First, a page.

When asked why it makes sense to offer a women*s-only seminar, Rana responds as follows: „Usually in such seminars, when Palestinian women are with men, they don’t claim their right to speak, and there is no space or time for them to speak. In my experience, and here I do not want to generalize, I am just talking form my experience, they are usually silent, as if their voice was not important and their tone was not patriotic and militant enough. Most of the time it is men who decide what tone and basic attitude is ‚appropriate‘ at these seminars. (…) Many of the women in mixed-gender seminars come with their brother, husband, nephew. Often this accompaniment functions as a ‚permission‘ from the family, allowing them to participate and be far from home, making sure that no one can harm their ‘reputation’. The fact that family members are in the seminar room makes it difficult for the women to be fully present. (…)
Alex also confirms the male-dominated discussion of conflict in the seminar context with women* and men: „In the political discourse, it is usually Israeli men and Palestinian men who determine the boundaries of the discourse about the occupation and about the political reality. There is talk about the occupation, but there is no place to talk about gender. (…) In the seminar, for the first time, we as women are asked what we have to say about political reality. We ask ourSELVES, because usually we don’t even allow ourselves to say anything about politics in general, because we always hear that we are not informed enough, that we are not the ones on the front lines. And then there are these voices in our heads that silence us, that keep saying, you don’t know enough, so you better don’t say what’s on your mind.“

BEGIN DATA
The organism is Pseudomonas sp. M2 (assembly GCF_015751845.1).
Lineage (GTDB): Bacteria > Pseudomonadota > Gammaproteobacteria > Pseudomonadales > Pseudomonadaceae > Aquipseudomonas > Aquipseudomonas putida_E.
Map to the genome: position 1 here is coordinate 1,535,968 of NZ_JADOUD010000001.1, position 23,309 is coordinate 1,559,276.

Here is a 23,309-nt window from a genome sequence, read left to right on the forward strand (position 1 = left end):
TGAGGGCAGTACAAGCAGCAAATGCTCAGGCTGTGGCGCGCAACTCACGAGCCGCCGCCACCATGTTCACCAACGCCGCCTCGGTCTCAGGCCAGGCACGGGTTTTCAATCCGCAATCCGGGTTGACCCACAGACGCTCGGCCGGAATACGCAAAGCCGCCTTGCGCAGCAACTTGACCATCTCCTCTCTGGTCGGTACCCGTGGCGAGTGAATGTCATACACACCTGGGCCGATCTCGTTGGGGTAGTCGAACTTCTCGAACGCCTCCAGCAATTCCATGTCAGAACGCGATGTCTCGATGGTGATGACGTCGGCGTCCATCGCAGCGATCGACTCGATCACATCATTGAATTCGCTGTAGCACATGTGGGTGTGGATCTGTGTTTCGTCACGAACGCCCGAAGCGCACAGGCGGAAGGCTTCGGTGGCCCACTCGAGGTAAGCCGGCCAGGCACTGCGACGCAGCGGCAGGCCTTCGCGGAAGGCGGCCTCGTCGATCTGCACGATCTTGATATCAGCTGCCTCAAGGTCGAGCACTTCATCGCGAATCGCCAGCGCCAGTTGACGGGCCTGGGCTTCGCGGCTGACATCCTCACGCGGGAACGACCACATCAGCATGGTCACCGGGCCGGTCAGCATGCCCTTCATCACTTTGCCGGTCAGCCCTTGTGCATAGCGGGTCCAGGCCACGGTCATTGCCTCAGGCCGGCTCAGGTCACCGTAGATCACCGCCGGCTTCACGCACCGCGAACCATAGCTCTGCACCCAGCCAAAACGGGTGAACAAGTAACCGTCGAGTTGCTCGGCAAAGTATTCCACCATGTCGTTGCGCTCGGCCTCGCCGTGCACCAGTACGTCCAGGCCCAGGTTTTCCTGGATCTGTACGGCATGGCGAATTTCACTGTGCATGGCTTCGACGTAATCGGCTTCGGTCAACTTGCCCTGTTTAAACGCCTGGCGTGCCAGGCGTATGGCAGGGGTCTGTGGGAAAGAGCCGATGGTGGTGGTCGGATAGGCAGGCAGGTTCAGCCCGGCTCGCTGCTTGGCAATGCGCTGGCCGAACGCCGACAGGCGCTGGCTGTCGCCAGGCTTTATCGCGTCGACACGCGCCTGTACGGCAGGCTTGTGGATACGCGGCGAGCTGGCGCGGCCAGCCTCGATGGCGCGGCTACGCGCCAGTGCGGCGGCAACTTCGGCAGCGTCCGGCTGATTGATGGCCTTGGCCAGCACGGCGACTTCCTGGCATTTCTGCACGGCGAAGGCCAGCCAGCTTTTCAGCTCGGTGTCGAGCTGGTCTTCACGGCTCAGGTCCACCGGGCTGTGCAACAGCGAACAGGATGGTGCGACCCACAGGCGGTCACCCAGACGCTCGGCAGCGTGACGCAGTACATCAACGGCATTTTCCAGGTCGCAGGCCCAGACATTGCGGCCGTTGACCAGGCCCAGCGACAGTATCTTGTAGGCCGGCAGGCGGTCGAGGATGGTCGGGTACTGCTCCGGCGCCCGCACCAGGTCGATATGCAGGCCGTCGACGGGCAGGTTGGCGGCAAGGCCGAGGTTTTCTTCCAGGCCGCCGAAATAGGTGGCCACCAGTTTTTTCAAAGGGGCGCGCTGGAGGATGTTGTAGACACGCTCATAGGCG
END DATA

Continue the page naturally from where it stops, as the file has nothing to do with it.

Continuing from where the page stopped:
The Women’s* seminar not only allows participants to engage in intense discussions about the conflict and the occupation, but also provides space for debates about other aspects of the political discourse, such as gender. Aspects which are part of the problem and thus must also be part of the solution. „For me, the Women’s* seminar is a safe space where I know that none of these questions and complexities interrupt us in our political discussions, but on the contrary: they enrich and allow us to think about the situation from diverse angles“, Alex clarifies. “As women* from diverse backgrounds, Alex says, we have an obligation to look at reality in all its complexity in order to find a just solution. For this reason, feminist perspectives are essential for conflict transformation.”
At the same time, it is important to empower women* and enable them to be part of this search for solutions. To this end, the seminar makes an important contribution. „I believe that women* can address and express very conflictual issues in a sincere way. Together they try to engage with the other side. If women* had the chance to participate in finding solutions to the conflict, there would be more just and sustainable solutions. That’s what I experienced in the seminar, especially during the discussion on the topic of Transitional Justice“, Rana states affirming the need to hear women’s voices and make them audible, especially in relation to the topic of conflict resolution.
The three staff members agree that the dialogue seminar has had an immediate impact. „The feedback I get from the participants after the seminar is overwhelming. I see completely different women*: Women* who are not afraid to speak, who demand their space and their rights. And some choose to fight as activists against the occupation or for women’s rights,“ Rana shares. Alex confirms, „What motivates me to keep going is the fact that young women* change their minds about the conflict just after these two short weeks of meeting.“